“You can vote against us, you can try to defeat us. Go ahead and oppose a legally binding treaty for our right to read. But, remember, we shall not accept anything less than a new international legal norm.” clearly stated Rodolfo Cattani, leader of Italian Blind Union and secretary general of the European Disability Forum in response to the disturbing European Commission and EU member state opposition to the WIPO Treaty for the Visually Impaired. As another NGO representative added: “The technology exists for blind persons to access most books; it seems the political will does not.” The Commission and many European Governments, while paying lip service to the “book famine” suffered by blind persons, simply reflect the result of years of heavy industry lobbying against any international exception to copyright, even if it would have negligible or no economic impact on the publishing trade.
Over a hundred people participated in the conference “Fair Access to Culture and the Right to Read of Visually Impaired Persons” sponsored by MEPs Luigi Berlinguer, Eva Lichtenberger and Francisco Sosa Wagner from Italy, Austria and Spain, respectively. The organization of the conference was supported by the European Blind Union and the TransAtlantic Consumer Dialogue. Approximately half of the participants were members of visually impaired organizations who travelled to Brussels from Italy, Germany, UK, Spain, Belgium and France. Also attending this event were European publishers and authors organizations, internet server provider representatives, digital rights NGOs, consumer organizations, dyslexic groups and associations of librarians. A number of other Members of the European Parliament, such as Patricica Toia, Christian Engstrom, Malika Ben Arab and Helga Truppel, also participated.
It has become evident that in any open debate the moral and legal logic of the Treaty for the Visually Impaired will prevail and convince. The problem resides in the opaque, dishonest European Union decision making process for common positions at UN institutions like the World Intellectual Property Organization that will make a decision on the Treaty in June. For the past few years there has been a EU Council working group on this issue that has brought together representatives from the 27 EU member states. Unfortunately, these meetings are secretive and there is no way of knowing what is the position of each government. This lack of democratic transparency prevents any accountability for the EU opposition to the Treaty and permits the cynical contradictory spectacle of the European Commission fighting against the Treaty behind closed doors while most European politicians publicly support it! While copyright fundamentalists rule the back rooms of Brussels power brokers, no ones seems to want to openly assume the responsibility of slamming the door in the face of millions of visually impaired persons around the world.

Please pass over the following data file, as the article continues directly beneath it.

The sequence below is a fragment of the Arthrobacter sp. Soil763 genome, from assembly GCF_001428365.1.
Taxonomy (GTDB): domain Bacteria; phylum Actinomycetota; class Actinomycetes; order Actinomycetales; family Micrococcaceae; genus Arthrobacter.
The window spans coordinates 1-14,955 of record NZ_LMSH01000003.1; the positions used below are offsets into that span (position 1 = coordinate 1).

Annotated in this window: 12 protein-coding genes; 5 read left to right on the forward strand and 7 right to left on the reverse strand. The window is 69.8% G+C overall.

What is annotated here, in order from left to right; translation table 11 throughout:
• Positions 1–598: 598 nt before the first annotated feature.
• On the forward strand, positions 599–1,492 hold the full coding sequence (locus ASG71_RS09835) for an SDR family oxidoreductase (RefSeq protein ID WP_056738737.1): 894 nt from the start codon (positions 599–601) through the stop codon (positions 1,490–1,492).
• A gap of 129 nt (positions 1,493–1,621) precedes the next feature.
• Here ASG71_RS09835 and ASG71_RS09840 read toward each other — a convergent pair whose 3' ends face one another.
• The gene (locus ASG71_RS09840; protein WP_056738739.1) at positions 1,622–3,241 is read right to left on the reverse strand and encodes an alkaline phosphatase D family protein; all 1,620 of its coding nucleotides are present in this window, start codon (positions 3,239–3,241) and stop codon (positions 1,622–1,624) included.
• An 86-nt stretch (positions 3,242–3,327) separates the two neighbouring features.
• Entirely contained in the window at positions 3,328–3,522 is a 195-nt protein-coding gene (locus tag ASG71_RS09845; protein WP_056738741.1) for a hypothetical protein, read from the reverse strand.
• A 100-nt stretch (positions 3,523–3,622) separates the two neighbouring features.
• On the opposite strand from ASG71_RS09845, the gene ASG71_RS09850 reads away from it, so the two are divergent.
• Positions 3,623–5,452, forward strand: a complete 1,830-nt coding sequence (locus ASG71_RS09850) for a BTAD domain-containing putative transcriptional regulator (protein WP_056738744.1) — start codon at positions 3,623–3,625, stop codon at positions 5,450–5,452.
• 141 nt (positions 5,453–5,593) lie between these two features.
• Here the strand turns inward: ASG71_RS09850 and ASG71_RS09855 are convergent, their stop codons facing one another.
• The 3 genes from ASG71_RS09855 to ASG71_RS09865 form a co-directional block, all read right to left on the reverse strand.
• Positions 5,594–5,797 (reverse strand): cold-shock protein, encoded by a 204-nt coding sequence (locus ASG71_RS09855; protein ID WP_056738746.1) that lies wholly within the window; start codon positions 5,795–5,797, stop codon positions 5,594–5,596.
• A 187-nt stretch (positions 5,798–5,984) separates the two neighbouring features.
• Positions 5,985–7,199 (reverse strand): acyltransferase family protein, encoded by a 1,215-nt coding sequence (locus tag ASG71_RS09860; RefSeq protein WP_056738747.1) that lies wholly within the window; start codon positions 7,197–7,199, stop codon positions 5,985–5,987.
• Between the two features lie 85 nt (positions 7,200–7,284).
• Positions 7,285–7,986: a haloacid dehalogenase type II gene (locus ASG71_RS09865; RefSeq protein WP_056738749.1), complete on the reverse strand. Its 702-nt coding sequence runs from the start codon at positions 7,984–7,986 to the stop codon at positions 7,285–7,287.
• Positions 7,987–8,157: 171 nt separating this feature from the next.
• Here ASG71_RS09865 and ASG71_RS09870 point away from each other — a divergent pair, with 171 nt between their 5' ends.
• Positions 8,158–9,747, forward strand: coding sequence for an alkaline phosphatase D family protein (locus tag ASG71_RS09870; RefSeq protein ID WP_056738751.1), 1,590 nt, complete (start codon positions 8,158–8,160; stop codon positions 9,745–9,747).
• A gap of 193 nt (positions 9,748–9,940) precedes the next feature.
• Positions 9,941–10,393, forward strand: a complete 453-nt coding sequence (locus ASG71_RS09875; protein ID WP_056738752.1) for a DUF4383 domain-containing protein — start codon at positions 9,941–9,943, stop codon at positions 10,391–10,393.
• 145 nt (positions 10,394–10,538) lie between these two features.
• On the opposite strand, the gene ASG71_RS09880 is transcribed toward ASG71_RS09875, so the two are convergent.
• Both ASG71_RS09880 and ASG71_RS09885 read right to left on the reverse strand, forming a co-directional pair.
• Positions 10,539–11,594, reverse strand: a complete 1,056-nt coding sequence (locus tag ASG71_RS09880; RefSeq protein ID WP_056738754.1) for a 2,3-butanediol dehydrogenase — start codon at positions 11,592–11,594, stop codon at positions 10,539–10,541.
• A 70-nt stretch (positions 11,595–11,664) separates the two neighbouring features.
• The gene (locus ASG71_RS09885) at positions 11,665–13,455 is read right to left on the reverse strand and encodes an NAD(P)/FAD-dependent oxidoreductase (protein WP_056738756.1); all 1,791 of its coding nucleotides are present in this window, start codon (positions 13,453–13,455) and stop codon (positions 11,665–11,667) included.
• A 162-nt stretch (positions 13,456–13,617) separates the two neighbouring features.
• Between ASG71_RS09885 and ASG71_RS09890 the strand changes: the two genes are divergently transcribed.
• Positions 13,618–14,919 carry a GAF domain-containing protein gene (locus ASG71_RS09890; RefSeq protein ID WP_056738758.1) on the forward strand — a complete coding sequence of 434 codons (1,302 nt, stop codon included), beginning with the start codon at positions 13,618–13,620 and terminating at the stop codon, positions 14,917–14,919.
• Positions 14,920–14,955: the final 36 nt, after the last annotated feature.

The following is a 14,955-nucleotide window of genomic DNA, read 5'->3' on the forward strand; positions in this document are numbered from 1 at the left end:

According to some sources, France is leading the hard-line position against the Treaty. Last Monday the French Minister of Culture Mitterrand was handed a letter in favor of a legally binding Treaty at WIPO that was signed by French MEPs from all the major political parties, including Sarkozy´s UMP.
It should be obvious to all that fair copyright laws must be built upon social credibility and legitimacy. If present copyright laws prevent millions of disadvantaged citizens around the world from gaining and sharing access to culture and knowledge, new international norms are needed. Our political institutions must be sensitive and responsive to this growing demand.